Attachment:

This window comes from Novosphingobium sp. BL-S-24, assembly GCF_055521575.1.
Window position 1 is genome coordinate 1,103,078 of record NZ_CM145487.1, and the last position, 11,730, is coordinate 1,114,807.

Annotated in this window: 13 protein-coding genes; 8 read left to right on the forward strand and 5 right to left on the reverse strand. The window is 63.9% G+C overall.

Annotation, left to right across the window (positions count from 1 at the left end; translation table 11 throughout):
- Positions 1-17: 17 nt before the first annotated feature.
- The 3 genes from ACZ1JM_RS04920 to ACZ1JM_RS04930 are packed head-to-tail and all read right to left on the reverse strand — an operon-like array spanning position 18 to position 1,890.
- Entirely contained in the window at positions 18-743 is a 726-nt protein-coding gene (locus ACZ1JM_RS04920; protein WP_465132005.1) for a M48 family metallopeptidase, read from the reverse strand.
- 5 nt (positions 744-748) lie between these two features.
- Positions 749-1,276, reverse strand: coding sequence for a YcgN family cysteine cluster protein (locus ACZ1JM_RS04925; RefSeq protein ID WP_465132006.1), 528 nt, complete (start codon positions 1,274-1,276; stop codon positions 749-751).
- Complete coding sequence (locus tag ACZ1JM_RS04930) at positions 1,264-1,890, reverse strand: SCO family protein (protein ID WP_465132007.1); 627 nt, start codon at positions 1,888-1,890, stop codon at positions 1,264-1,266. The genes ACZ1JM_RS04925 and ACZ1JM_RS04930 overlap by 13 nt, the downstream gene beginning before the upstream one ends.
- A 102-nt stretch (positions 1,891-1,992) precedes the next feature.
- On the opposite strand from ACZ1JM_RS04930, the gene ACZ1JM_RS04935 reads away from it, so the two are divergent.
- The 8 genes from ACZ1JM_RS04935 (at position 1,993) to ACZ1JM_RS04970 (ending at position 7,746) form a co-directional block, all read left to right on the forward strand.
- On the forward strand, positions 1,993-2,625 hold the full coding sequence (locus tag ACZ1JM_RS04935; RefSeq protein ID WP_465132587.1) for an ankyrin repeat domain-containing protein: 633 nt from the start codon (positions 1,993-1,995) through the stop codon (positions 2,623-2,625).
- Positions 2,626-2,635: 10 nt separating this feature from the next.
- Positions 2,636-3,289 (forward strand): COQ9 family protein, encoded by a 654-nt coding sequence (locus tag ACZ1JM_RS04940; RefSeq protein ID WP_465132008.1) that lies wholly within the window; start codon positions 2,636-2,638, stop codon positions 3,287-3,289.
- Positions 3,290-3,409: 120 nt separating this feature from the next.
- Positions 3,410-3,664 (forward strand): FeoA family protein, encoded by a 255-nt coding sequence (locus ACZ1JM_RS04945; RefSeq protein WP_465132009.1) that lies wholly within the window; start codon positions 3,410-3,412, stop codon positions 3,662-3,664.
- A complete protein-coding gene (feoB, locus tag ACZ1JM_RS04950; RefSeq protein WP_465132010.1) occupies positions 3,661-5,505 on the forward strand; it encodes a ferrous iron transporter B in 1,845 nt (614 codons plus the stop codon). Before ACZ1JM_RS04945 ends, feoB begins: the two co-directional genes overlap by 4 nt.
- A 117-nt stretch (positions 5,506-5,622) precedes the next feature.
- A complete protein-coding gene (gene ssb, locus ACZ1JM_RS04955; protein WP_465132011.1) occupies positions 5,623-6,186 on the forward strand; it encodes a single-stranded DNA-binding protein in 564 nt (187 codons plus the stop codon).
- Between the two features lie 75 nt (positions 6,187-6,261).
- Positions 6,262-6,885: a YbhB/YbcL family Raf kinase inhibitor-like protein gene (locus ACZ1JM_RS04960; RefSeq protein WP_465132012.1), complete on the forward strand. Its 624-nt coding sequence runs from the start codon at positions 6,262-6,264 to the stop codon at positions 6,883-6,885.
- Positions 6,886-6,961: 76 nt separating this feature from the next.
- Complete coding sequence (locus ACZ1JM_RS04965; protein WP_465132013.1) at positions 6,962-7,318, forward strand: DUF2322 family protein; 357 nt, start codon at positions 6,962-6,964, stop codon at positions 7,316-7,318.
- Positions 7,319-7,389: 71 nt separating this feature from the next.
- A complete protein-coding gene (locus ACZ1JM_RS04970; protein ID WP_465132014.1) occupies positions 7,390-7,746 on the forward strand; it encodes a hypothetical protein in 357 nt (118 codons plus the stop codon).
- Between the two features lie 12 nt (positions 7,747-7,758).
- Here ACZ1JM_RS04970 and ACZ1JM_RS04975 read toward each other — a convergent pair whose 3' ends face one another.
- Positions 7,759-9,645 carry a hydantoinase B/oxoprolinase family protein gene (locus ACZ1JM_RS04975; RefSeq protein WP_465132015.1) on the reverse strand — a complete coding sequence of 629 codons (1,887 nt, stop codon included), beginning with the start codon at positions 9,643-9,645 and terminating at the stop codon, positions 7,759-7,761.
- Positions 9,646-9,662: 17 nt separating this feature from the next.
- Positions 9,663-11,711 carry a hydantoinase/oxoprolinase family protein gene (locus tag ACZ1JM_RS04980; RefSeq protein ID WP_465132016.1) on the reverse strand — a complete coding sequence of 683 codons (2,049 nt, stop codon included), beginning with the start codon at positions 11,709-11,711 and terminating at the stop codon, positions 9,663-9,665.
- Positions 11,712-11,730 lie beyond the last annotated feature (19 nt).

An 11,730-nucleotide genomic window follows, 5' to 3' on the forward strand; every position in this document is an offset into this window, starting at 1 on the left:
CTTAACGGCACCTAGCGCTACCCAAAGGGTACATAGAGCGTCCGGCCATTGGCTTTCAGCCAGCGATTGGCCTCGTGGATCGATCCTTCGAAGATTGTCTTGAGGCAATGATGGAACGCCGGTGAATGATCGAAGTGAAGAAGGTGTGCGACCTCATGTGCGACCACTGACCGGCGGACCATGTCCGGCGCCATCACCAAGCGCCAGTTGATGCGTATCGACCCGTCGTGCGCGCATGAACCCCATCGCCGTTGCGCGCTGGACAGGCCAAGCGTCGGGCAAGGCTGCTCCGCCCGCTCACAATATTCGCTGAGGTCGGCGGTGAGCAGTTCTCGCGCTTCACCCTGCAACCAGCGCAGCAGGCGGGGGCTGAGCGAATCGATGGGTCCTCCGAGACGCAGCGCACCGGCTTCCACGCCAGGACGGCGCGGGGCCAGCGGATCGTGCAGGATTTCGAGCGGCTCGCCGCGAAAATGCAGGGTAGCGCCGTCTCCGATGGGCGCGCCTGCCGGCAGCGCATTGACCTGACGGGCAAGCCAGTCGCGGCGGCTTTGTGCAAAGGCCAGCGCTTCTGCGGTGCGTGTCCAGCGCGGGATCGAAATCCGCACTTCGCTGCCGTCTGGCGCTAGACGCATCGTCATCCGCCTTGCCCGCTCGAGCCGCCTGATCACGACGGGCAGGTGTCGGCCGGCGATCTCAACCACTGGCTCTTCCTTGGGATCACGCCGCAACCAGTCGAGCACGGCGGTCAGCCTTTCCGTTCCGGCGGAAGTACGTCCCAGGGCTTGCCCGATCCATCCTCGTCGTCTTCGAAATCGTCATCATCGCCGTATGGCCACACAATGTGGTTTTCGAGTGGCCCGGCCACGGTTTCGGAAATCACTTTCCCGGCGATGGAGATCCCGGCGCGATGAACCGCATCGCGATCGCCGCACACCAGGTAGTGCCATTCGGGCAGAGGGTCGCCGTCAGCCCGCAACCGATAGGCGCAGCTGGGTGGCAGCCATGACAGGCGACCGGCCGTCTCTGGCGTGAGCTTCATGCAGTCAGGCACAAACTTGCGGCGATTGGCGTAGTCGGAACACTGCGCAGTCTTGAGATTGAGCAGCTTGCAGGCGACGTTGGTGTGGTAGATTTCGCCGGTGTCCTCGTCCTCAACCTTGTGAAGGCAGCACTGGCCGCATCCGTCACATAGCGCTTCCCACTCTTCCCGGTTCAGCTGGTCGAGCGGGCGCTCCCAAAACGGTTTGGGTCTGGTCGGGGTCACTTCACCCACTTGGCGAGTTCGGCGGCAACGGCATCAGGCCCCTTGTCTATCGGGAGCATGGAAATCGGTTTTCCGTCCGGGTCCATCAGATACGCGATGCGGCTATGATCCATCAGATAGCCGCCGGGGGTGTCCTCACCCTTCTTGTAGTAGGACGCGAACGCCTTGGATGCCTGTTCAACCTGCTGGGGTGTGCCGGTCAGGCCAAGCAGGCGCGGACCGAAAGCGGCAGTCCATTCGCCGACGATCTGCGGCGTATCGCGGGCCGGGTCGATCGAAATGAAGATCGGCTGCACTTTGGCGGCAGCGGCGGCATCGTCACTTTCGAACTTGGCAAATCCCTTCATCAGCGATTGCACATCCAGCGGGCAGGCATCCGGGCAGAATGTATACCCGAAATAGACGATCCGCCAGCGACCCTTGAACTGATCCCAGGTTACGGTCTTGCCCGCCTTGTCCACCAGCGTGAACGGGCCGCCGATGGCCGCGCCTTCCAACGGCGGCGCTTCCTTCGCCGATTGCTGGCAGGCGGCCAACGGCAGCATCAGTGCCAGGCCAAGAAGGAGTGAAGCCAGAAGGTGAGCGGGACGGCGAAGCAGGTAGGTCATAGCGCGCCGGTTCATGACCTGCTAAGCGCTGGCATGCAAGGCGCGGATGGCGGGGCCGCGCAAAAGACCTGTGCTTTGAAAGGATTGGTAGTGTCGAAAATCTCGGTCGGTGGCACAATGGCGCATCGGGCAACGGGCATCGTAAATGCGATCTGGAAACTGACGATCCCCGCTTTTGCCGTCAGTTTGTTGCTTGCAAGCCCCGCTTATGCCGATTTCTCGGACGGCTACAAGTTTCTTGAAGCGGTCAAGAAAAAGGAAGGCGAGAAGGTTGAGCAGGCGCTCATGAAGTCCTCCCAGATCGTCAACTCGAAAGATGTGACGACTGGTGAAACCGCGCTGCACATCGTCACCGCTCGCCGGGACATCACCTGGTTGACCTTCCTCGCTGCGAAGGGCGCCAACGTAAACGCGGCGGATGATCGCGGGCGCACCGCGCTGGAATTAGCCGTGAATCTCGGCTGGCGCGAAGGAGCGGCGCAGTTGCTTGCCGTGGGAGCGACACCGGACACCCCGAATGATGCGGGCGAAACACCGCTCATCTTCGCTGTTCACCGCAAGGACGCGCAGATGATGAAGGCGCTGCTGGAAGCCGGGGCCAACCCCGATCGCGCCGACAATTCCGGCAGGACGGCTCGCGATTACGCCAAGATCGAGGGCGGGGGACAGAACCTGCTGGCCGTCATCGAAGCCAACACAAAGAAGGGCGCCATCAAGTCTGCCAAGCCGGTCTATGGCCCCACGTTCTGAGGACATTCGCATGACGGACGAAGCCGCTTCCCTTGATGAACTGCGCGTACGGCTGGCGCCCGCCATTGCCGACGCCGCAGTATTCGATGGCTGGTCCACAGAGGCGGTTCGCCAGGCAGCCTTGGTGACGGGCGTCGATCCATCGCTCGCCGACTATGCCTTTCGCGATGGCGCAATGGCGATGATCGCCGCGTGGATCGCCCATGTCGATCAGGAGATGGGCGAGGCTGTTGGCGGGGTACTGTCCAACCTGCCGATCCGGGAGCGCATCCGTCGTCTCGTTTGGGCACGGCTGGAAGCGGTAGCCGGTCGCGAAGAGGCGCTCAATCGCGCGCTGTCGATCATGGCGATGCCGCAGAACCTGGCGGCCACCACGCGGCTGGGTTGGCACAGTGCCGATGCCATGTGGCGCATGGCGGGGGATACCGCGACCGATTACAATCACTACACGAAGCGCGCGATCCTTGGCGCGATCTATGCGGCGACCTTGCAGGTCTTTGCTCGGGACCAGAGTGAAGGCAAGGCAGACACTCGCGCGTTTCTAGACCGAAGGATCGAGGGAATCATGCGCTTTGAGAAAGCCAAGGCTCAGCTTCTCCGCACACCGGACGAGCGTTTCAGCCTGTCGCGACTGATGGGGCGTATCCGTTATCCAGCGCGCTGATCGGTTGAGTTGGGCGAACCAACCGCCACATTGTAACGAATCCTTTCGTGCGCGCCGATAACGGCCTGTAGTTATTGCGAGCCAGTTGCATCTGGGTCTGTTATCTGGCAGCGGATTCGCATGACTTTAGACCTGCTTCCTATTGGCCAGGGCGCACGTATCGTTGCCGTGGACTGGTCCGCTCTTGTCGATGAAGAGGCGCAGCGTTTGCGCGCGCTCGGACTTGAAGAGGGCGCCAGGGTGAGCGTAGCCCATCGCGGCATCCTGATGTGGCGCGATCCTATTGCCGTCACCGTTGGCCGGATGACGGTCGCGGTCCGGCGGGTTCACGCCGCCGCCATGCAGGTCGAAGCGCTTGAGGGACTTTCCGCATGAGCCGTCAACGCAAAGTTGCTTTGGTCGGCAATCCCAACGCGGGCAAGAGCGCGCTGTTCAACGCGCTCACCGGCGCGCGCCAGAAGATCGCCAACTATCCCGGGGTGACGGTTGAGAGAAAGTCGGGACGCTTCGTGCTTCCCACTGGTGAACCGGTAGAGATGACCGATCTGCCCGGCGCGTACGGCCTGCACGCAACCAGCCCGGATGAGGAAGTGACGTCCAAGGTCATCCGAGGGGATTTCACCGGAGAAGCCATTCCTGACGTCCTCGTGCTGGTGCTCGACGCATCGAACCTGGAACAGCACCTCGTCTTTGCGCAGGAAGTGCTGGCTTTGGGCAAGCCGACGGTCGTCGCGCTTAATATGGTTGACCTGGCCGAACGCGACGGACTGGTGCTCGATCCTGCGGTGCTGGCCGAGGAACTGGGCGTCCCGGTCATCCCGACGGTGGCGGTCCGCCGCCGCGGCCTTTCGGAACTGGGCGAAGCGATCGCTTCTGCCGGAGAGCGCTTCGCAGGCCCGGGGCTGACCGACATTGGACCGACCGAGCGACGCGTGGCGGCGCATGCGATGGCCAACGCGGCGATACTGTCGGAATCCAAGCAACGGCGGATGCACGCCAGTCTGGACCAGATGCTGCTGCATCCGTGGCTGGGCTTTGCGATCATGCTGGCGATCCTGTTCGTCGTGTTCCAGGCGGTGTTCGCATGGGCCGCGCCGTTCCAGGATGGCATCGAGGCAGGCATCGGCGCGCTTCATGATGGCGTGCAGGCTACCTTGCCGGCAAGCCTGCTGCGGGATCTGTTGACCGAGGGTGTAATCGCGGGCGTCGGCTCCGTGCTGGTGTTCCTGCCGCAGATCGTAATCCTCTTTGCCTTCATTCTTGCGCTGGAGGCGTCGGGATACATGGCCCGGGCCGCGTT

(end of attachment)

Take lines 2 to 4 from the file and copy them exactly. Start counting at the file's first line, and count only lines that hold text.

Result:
Window position 1 is genome coordinate 1,103,078 of record NZ_CM145487.1, and the last position, 11,730, is coordinate 1,114,807.

Annotated in this window: 13 protein-coding genes; 8 read left to right on the forward strand and 5 right to left on the reverse strand. The window is 63.9% G+C overall.

Annotation, left to right across the window (positions count from 1 at the left end; translation table 11 throughout):